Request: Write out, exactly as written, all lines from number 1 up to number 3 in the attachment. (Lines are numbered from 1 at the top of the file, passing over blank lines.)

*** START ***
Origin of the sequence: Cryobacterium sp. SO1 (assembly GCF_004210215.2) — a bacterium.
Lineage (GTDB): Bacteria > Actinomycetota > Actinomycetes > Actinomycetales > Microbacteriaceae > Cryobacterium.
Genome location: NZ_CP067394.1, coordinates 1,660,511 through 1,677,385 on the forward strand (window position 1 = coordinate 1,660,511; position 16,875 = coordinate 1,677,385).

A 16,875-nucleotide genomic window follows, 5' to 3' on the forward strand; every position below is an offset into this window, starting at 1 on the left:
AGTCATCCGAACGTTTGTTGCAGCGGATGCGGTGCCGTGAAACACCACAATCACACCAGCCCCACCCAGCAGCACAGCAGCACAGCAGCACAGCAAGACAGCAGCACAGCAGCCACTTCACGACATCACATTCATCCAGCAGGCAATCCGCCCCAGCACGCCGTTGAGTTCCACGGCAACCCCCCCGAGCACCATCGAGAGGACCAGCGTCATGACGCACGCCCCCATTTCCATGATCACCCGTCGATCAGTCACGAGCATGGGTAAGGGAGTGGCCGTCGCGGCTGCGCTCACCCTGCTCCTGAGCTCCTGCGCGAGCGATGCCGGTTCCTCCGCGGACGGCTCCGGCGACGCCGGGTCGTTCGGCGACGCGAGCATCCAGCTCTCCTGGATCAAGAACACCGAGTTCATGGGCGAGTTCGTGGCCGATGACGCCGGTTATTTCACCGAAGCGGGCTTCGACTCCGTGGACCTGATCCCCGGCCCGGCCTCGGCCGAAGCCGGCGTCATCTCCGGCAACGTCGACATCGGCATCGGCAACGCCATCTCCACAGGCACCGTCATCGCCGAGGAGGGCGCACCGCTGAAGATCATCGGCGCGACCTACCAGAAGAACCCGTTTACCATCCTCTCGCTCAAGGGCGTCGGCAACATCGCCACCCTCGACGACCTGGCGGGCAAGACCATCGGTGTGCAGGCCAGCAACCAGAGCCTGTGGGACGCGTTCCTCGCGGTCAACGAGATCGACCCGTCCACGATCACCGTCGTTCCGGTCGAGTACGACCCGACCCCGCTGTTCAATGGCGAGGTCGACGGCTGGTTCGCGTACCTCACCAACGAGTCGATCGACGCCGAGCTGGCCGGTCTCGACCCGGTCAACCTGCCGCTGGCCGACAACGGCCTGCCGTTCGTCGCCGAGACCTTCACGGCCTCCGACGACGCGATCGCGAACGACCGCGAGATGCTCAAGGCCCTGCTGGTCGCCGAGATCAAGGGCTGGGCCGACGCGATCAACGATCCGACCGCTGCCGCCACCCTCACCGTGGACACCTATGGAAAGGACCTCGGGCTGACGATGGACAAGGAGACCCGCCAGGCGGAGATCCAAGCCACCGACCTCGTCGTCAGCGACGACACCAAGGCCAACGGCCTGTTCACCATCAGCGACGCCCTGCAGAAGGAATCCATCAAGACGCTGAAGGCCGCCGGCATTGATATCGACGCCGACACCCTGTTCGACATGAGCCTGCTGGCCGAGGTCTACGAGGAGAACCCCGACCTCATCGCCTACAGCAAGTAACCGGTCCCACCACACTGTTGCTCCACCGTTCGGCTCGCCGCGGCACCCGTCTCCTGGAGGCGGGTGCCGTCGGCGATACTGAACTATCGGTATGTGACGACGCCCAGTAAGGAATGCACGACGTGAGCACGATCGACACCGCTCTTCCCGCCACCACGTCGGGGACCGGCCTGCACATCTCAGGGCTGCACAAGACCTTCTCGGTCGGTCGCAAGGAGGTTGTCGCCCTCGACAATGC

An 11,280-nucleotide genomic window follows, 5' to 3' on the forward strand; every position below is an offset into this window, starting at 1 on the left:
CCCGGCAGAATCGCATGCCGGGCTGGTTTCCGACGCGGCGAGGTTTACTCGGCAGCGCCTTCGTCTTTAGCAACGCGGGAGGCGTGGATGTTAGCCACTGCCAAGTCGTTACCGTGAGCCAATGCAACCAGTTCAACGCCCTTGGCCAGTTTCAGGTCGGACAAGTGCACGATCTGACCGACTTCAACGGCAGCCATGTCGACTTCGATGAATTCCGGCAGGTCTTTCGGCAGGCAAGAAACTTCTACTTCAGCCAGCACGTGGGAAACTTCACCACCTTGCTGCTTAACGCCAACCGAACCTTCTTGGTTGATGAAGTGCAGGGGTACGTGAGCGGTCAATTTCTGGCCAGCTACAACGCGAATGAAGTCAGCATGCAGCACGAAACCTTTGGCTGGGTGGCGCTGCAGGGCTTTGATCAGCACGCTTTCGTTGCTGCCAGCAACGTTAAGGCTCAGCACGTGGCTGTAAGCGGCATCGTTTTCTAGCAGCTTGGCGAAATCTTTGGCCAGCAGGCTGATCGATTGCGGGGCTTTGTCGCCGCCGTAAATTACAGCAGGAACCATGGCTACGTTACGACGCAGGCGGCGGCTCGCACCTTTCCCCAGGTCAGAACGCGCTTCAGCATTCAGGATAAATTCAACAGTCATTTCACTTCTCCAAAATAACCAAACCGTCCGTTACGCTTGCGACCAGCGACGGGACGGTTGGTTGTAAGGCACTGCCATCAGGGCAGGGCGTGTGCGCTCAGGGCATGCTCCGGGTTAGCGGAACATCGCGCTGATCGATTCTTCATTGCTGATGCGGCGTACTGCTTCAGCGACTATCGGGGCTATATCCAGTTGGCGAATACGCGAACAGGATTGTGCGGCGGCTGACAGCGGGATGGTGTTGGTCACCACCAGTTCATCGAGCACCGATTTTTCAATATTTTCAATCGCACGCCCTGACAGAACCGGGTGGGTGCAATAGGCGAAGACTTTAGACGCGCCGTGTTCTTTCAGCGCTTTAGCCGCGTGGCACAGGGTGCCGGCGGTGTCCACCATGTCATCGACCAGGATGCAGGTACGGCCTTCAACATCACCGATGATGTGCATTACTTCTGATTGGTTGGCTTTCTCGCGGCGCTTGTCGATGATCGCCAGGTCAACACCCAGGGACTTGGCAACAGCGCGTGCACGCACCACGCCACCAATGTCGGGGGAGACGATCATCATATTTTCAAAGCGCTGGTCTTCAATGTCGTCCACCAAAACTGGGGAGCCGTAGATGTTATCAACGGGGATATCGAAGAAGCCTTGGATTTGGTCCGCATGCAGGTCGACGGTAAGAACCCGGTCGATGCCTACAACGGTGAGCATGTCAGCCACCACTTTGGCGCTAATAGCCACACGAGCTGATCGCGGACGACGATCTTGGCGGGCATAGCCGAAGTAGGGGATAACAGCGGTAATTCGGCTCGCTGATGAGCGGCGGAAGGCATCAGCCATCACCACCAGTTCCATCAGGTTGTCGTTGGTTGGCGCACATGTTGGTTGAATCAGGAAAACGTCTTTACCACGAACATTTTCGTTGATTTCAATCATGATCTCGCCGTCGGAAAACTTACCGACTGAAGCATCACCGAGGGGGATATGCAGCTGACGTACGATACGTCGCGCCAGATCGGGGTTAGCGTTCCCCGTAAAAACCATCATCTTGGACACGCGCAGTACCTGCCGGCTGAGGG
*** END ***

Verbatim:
Origin of the sequence: Cryobacterium sp. SO1 (assembly GCF_004210215.2) — a bacterium.
Lineage (GTDB): Bacteria > Actinomycetota > Actinomycetes > Actinomycetales > Microbacteriaceae > Cryobacterium.
Genome location: NZ_CP067394.1, coordinates 1,660,511 through 1,677,385 on the forward strand (window position 1 = coordinate 1,660,511; position 16,875 = coordinate 1,677,385).